Simon Bridge

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    No, I think they mean non-physical in the same sense that a brick is physical.
    When I meet this in the classroom I usually tell students, as part of their ongoing learning, that what you can measure is real, everything else is just maths.

    (I know there are theoreticians who will argue with me about this one - relax guys I don't leave it there.)
     
  8. Jun 5, 2013 #7

    bhobba

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    I agree with everything Dr Chinese and Simon Bridge said but one thing they haven't really emphasized, and I think is strongly related to the above issue, is different interpretations have different takes on the reality of the wavefunction and if collapse even occurs.

    I hold basically to the shut up and calculate interpretation aka known as the ensemble interpretation. There are slight variations - but basically it and other similar views are generally collected under the shut up and calculate umbrella. Its the interpretation Einstein held to (yes - despite what some articles will tell you Einstein actuality believed in QM - he merely thought it incomplete - not incorrect - interesting hey?)

    Anyway in the ensemble interpretation a wavefunction refers to a conceptual ensemble (ie large collection) of things that are prepared in such a way to be in the same state. What an observation does is simply picks one of them. No collapse occurs because nothing real or physical happens. Here is a bit more detail:
    http://en.wikipedia.org/wiki/Ensemble_interpretation

    Another thing to realize is QM is a model - most notably a mathematical model - used to make predictions. Models often contain things you cant point to out there as existing. For example throw a dice - if its unbiased each head comes up with a probability of 1/6. Physically this means if you do this a very large number of times the proportion will be 1/6th for each outcome. Probabilities are a conceptual device we use in our models - it doesn't exist out there in any real sense. The same with wavefunctions in QM - it a device we use to make physical predictions.

    Thanks
    Bill
     
    Last edited: Jun 5, 2013
  9. Jun 5, 2013 #8

    bhobba

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    As a person more in the mathematical physicist mold that's good to hear.

    To the OP there is a good natured bit of bantering between those of a more experimental bent and those of a more theoretical bent. Guys like me whose background is math and not physics are most definitely of the theoretical bent.

    Its the same bit of good natured bantering that happens with pure and applied mathematicians. I did a degree in applied math and lectures often had such good natured comments interspersed. Acquaintances who did pure math (not at the place I went to which was only into mathematical modeling and other applied math pursuits) told me it was reciprocated.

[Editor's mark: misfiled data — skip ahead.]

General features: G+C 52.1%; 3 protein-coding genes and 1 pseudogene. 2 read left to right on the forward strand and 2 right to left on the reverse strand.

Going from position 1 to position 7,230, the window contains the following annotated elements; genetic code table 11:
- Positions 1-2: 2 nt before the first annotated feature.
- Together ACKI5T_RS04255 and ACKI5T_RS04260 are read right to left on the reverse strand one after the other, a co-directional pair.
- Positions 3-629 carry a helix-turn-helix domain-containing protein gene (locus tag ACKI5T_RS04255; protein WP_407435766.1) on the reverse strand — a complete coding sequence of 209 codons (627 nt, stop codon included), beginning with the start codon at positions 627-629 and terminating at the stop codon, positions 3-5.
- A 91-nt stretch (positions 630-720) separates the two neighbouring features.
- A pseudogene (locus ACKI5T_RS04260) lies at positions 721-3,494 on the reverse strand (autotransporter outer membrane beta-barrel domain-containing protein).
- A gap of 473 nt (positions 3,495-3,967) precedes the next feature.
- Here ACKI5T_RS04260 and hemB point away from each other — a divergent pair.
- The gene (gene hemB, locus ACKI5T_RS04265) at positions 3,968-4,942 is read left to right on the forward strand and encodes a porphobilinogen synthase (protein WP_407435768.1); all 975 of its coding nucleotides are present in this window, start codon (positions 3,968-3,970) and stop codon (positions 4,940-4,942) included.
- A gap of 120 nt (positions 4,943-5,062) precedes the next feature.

Thanks
    Bill
     
  10. Jun 5, 2013 #9

    Simon Bridge

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    Interpretations of QM
    All the interpretations have advantages and disadvantages. It's best not to fall in love with any one of them.

    iirc the ensemble interpretation has an issue with non-locality?
    Not sure it is that great for 2-slit-1-particle interference either.

    On the other note:

    The banter between theoreticians and experimentalists is a bit like the banter between Discworld heroes and wizards.

    I can certainly see why theoreticians feel there is more to the mathematical models than "just maths" but it's like I tell my boss - "my paypacket certainly looks good in the equations, but the equations won't buy me dinner."
     
  11. Jun 6, 2013 #10

    bhobba

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    Well said

    It can resolve all issues - but sometimes only by some unnatural devices. Originally as proposed by Einstein the ensemble was an ensemble of the outcomes of the observation. But Kochen-Specker put that one to rest - it can't have the property prior to observation. This means the ensemble is the outcome and observational apparatus combined and you assume no property prior to observation - which is a bit weird. Actually in his 1970 article on it Ballentine isn't too careful about this point:
    http://www.scribd.com/doc/134354426/Ballentine-Ensemble-Interpretation-1970

    Somewhere in there he assumes some sub-quantum process selects it. But in his textbook - QM - A Modern Development - he moved away from that position to the ensemble including the observational apparatus. I personally get around it by decoherence transforming the pure state into an imporoper mixed state and assuming its a proper one.

    Good one.

    But actually its worse than that - many like myself believe the math is the reality - usually just in a descriptive sense - but some like Penrose believe it in an actual sense. I used to side with Penrose but after coming across some interesting stuff by Murray Gell-Mann on why theories are beautiful shied away from Penrose and just think is descriptive:


    Thanks
    Bill
     
    Last edited by a moderator: Sep 25, 2014
  12. Jun 6, 2013 #11

    Simon Bridge

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    I also tel students that math is the language of physics. Like any language construct, the description is not the thing described. The trick is not to get so taken by the description you confuse the map for the territory.

    But I think OPs question has been answered :)